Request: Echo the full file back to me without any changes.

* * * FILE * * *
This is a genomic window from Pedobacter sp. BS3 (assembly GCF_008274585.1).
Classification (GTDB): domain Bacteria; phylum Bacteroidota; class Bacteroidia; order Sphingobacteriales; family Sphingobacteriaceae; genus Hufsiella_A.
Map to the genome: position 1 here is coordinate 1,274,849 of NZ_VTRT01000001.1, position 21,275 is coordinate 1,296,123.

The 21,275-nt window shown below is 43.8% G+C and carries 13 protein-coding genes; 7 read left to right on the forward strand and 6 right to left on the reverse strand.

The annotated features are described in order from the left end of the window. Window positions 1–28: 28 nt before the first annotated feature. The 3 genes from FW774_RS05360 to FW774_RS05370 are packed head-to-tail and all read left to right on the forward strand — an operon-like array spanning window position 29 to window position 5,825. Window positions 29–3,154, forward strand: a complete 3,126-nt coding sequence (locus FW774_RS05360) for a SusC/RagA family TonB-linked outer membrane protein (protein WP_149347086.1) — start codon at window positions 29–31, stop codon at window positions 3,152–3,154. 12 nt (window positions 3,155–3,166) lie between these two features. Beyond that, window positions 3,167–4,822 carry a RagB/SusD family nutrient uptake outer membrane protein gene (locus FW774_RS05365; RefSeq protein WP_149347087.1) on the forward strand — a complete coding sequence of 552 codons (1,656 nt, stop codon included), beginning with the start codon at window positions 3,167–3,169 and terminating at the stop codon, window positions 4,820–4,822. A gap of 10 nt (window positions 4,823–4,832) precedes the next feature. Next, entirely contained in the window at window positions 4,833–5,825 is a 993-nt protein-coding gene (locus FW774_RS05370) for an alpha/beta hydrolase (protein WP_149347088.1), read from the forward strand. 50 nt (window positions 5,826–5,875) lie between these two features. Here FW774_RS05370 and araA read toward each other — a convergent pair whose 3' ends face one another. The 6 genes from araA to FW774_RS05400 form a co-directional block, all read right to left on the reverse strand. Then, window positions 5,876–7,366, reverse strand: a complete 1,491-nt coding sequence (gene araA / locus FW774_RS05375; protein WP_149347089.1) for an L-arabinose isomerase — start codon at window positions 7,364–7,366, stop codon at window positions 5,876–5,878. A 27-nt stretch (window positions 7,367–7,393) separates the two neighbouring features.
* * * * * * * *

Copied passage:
This is a genomic window from Pedobacter sp. BS3 (assembly GCF_008274585.1).
Classification (GTDB): domain Bacteria; phylum Bacteroidota; class Bacteroidia; order Sphingobacteriales; family Sphingobacteriaceae; genus Hufsiella_A.
Map to the genome: position 1 here is coordinate 1,274,849 of NZ_VTRT01000001.1, position 21,275 is coordinate 1,296,123.

The 21,275-nt window shown below is 43.8% G+C and carries 13 protein-coding genes; 7 read left to right on the forward strand and 6 right to left on the reverse strand.

The annotated features are described in order from the left end of the window. Window positions 1–28: 28 nt before the first annotated feature. The 3 genes from FW774_RS05360 to FW774_RS05370 are packed head-to-tail and all read left to right on the forward strand — an operon-like array spanning window position 29 to window position 5,825. Window positions 29–3,154, forward strand: a complete 3,126-nt coding sequence (locus FW774_RS05360) for a SusC/RagA family TonB-linked outer membrane protein (protein WP_149347086.1) — start codon at window positions 29–31, stop codon at window positions 3,152–3,154. 12 nt (window positions 3,155–3,166) lie between these two features. Beyond that, window positions 3,167–4,822 carry a RagB/SusD family nutrient uptake outer membrane protein gene (locus FW774_RS05365; RefSeq protein WP_149347087.1) on the forward strand — a complete coding sequence of 552 codons (1,656 nt, stop codon included), beginning with the start codon at window positions 3,167–3,169 and terminating at the stop codon, window positions 4,820–4,822. A gap of 10 nt (window positions 4,823–4,832) precedes the next feature. Next, entirely contained in the window at window positions 4,833–5,825 is a 993-nt protein-coding gene (locus FW774_RS05370) for an alpha/beta hydrolase (protein WP_149347088.1), read from the forward strand. 50 nt (window positions 5,826–5,875) lie between these two features. Here FW774_RS05370 and araA read toward each other — a convergent pair whose 3' ends face one another. The 6 genes from araA to FW774_RS05400 form a co-directional block, all read right to left on the reverse strand. Then, window positions 5,876–7,366, reverse strand: a complete 1,491-nt coding sequence (gene araA / locus FW774_RS05375; protein WP_149347089.1) for an L-arabinose isomerase — start codon at window positions 7,364–7,366, stop codon at window positions 5,876–5,878. A 27-nt stretch (window positions 7,367–7,393) separates the two neighbouring features.